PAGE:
A temptation comes to all of us at times to lead someone "down the garden path," which is generally thought to be a bad thing. For gardeners, however, this is not an occasional whim, but rather an obsession -- though a benign one in our case.
The importance of laying out garden paths is often overlooked. This is unfortunate, for in the planning of a garden or its improvement, paths are tools that can help to invigorate and show off your garden and property to its best advantage. They perform the part of a silent host, but they speak volumes.
Now, there are plenty of books and people to tell you how to lay out paths on the ground with garden hoses for curves and two sticks and a piece of string for the straight parts. This article is not about that. This is, instead, to talk about the what and the why.
What a path does
In addition to merely providing convenient, firm places to walk, paths are major determining factors in how your garden will be perceived. A path is, literally, the guide that steers movement and vision through the heart of the garden. It sets the mood, unfolds the story, beckons and welcomes -- or not -- quite as much as the plants you choose.
Imagine three paths. One is made of pine or cedar chips. Another of randomly shaped flagstones set in a crazy-quilt pattern without formal edges. The third is of bricks laid in a basket weave, with upright bricks as edgers.
How do you think these paths would proceed? Which in a geometric design? Which winding and gently meandering? Which would most likely lead to a cottage terrace? Ah, you begin to see what I mean. Paths have a personality, which they pass on to the garden.
Now imagine gardens for these paths. Which sort of material is most at home with masses of shrub roses and daisies, or with bleeding heart, hosta and trillium? What kind of paths do topiary and boxwood parterres cry out for? How would you feel following a concrete path straight through a wildflower meadow, like a highway? Wouldn't do at all, would it?
The path sets a tone for the garden and vice versa. One must be in keeping with the other if the garden is going to look like a coordinated whole. So it is important if you are thinking of adding a path to an existing landscape, to inquire what sort of materials and style are most in harmony with it.
Then, too, the garden path is the natural "tourmaster" for anyone walking in the garden. It shows people where to look, introduces them to views and directs them where to go next. It can even tell them how quickly to proceed, as well as provide mystery and suspense. Very clever these paths -- how do they do it?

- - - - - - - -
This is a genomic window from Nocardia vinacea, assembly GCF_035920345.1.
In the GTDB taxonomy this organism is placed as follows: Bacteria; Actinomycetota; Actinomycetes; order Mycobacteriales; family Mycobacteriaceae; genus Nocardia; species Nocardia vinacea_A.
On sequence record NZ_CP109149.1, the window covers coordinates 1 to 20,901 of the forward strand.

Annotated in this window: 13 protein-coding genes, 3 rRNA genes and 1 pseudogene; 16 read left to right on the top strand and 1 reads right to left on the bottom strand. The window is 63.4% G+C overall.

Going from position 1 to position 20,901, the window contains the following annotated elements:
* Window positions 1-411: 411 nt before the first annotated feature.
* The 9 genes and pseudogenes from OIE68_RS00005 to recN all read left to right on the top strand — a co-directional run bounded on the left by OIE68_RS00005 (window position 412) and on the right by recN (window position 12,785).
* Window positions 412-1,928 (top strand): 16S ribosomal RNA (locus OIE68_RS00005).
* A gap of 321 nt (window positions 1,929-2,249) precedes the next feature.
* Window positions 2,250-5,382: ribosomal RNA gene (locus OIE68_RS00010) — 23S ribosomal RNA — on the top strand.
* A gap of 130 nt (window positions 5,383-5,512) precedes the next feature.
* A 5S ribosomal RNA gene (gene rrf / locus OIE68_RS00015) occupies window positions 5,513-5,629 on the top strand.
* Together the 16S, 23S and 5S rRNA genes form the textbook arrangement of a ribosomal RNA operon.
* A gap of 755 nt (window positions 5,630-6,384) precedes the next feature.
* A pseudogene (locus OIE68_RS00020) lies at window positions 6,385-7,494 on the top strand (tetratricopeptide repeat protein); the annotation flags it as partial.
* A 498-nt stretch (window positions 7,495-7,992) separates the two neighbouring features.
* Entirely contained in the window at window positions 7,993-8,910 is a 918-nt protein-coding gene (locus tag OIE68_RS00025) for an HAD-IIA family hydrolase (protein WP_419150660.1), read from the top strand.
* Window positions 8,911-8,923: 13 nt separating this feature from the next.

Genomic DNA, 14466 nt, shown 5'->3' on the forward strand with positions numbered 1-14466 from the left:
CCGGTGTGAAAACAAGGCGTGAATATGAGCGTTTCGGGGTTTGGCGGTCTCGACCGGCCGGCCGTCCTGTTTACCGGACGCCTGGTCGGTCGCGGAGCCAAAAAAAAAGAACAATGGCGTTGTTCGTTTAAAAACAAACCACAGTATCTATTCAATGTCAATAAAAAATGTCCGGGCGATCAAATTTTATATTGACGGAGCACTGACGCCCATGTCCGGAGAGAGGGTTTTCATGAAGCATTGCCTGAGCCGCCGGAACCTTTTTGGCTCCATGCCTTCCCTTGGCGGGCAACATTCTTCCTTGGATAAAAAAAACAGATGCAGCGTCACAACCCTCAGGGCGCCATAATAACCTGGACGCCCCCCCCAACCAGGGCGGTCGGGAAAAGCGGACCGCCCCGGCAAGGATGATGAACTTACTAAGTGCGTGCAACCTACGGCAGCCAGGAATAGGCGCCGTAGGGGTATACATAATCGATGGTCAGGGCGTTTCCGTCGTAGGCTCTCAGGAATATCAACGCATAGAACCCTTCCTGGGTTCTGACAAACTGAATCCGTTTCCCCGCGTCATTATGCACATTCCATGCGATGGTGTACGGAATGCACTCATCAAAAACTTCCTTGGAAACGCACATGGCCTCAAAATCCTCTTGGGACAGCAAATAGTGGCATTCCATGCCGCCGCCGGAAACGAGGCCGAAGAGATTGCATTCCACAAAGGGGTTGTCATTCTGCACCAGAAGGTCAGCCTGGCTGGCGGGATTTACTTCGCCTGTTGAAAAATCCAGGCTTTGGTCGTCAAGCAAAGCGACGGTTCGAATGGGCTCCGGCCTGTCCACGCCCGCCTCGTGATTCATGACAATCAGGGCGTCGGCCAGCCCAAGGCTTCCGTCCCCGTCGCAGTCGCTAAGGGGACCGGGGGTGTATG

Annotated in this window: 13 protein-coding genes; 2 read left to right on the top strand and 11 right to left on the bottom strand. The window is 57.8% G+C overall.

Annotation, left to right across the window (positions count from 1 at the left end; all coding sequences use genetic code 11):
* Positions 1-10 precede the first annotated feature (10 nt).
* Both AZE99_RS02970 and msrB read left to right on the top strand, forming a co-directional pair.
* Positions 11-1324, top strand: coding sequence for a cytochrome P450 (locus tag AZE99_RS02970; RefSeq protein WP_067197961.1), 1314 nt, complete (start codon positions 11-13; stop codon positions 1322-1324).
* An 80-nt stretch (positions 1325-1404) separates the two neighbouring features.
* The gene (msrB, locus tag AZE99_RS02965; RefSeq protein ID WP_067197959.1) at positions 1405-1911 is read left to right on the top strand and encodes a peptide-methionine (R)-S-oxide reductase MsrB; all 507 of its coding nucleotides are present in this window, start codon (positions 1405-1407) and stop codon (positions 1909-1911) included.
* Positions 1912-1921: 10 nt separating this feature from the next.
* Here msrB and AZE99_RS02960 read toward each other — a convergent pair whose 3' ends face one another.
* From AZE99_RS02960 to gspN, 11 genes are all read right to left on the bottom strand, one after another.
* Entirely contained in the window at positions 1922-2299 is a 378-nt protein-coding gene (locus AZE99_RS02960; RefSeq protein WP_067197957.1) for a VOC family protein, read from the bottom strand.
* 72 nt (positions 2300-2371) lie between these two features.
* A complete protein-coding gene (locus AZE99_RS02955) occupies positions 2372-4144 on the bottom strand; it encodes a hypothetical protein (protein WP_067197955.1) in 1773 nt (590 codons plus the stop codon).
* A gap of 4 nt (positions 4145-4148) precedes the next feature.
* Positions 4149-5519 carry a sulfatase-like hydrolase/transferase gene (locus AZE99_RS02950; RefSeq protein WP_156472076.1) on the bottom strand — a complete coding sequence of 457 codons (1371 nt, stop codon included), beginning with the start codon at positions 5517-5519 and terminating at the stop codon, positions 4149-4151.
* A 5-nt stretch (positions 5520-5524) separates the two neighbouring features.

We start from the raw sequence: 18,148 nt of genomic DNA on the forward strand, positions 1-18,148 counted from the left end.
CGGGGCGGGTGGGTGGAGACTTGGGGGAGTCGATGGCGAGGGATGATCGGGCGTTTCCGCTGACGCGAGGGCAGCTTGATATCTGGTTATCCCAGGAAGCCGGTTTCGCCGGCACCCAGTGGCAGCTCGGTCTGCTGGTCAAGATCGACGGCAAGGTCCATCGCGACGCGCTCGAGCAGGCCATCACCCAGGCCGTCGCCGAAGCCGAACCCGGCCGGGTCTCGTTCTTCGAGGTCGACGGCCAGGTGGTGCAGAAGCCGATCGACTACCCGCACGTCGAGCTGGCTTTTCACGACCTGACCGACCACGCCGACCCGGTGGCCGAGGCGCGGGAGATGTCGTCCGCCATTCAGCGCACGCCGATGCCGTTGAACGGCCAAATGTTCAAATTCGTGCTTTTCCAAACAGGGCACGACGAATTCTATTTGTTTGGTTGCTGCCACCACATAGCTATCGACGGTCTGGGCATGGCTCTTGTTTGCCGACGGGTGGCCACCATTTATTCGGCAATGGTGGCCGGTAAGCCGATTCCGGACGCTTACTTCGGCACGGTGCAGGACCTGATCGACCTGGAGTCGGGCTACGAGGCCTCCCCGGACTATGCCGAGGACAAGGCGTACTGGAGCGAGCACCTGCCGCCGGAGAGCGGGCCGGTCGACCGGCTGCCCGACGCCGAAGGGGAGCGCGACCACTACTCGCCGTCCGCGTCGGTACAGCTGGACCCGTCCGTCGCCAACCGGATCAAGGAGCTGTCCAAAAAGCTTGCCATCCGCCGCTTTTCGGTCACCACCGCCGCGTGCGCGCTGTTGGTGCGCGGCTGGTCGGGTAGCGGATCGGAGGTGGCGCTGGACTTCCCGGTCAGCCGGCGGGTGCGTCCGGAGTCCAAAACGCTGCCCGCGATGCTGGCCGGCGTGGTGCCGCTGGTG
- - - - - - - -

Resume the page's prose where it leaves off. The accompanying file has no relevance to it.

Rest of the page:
Well, people naturally tend to go toward the broadest walkway or area, and toward the light. If there are two paths, the inclination is to try the widest one first, especially if it seems to be leading to an opening or brighter area.
Therefore, if you want people to move toward a view or specific sequence of garden sights, make the entrance to that particular site wider and more inviting than other paths they could choose.
At certain points, you may wish to show off a particular view or garden vignette, such as a handsome clump of ferns with a Chinese lantern or a romantic glimpse of a distant church steeple. For this, combine a wide place in the path with an obstacle, such as a bend or corner. A small bench to sit on is a nice touch, too, which will encourage people to stop and look around. However, make sure the view is best from this point.
When your guests have had a good look at whatever there is to see, they can be brought along the next phase of the path by the same method.
Straight paths encourage people to walk quickly, as do hard, unbroken surfaces. Curving paths and softer or more irregular materials call for slower movement. For example, while in a disproportionally long garden you may want people to walk through parts of it quickly, to minimize the distance visually and psychologically, in a small garden the reverse would be true, to intensify the experience of the garden and enhance the perception of space.
Paths in city gardens
Sometimes, especially in a small, city garden, it is desirable to slow people down at intervals. By doing this you achieve two objectives: the garden is perceived as being larger, and you create complexity and indecision, which make the garden seem more interesting, even mysterious.
This can be accomplished by using one or more simple techniques:
The path may be abruptly narrowed or widened dramatically. The path's material may be changed, for example, from wood chips to stone, or turf to brick. A barrier may be introduced, real or merely visual. This may be an archway, an arbor, a short flight of steps, a pair of large evergreens acting as sentinels on either side, or a sharp change in direction.
The thing to remember is not to put too many of these "halts" in any one space or garden, for you will merely cause frustration in the person following the path. It takes only one or two.
Pub Date: 4/20/97